Neutering Your Dogs and Cats – A Comprehensive Guide
Neutering Your Dogs and Cats – A Comprehensive Guide
Well, we are sure no one wants to see their pets in pain because you must have an idea about how painful is neutering or spaying for your pets. But this temporary pain has lots of medical benefits that cannot be ignored.
In this article, you’ll find everything about neutering and spaying your pets (especially dogs and cats). So, whether you are a new pet owner or have had a pet for a long time, this post will answer most of your questions.
So, let’s explore everything you need to know about neutering and spaying.
Given below are common questions about neutering and spaying your dogs and cats and the answers to them.
What is Spaying/Neutering a dog/cat?
Neutering or spaying is a surgical procedure that stops the pets from being a parent. Neutering is performed in male animals while spaying is performed in female animals. Apart from the fact that this procedure is used to ensure there are no unwanted pregnancies, there are many health benefits to it.
When should you neuter/spay your pets?
Different species have different specifications and some most common are below.
Cats: Vets suggest that male and female cats should be neutered or spayed around the age of 6 months but remember, only the vet can suggest the right time for this surgery in a certain cat because there may be some specifications or complexities.
Dogs: The best time to neuter or spay your dogs is between the age of 6 to 9 months. Ask your vet for the perfect time for the surgery as the vet will suggest it after your pet’s checkup.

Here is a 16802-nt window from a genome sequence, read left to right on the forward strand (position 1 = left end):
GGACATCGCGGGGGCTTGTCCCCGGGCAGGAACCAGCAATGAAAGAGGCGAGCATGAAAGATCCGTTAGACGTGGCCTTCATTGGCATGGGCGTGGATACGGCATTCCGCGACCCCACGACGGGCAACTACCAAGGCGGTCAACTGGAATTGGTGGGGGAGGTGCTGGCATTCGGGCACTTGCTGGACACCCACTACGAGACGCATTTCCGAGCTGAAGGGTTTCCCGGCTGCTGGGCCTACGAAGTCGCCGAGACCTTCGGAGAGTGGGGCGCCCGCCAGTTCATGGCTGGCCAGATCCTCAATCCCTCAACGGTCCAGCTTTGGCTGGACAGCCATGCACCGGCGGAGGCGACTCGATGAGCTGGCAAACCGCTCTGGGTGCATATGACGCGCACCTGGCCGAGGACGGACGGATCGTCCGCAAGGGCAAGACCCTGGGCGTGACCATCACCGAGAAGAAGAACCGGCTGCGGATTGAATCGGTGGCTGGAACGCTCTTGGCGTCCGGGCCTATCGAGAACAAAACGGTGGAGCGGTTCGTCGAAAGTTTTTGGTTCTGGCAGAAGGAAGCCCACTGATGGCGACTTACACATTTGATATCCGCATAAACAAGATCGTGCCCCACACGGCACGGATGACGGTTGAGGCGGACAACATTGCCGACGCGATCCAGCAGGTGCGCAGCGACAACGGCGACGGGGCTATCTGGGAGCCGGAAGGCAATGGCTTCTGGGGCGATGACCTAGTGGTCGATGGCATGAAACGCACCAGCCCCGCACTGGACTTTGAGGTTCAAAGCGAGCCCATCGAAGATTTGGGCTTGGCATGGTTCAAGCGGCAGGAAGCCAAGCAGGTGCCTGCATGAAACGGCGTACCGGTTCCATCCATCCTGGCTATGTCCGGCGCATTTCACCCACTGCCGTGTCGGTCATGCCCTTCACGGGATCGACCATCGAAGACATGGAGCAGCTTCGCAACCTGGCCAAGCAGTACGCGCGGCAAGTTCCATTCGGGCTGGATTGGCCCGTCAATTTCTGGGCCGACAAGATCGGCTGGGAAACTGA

Horse: Male horses should be neutered(gelded) at the age of 1 year while female horses(mares) can be spayed at any time.
What are the health advantages of spaying/neutering?
It is probably of the most-asked questions by pet parents. They are always curious about this simple surgery but there is good news for them; pet-desexing has many positive effects on your pet’s life and overall health and some of them are mentioned below.
1: No Testicular Cancer in Male Pets
Neutering male pets help them prevent testicular cancer which is a painful disease and gives a tough time to your four-legged companions.
2: No Breast Cancer in Female Pets
You must be wondering that male and female pets have problems and diseases similar to humans. Yes, there are some similarities. Anyways, spaying your female pets helps them prevent breast cancer and several uterine infections.
3: Less behavioral problem in male pets
Male cats and dogs become aggressive if not neutered at the right time. Also, the unneutered pets are more likely to mount other pets, and/or people especially the dogs are more aggressive in this regard.
4: Fewer fights with other male pets
Unneutered dogs are more likely to involve in fights with other pets especially male pets. After they are neutered, they’ll not be interested in regular fights with other pets.
5: Beneficial for senior dogs
Neutering helps reduce the size of an enlarged prostate in senior dogs. In fact, neutering is the only method to treat an enlarged prostate.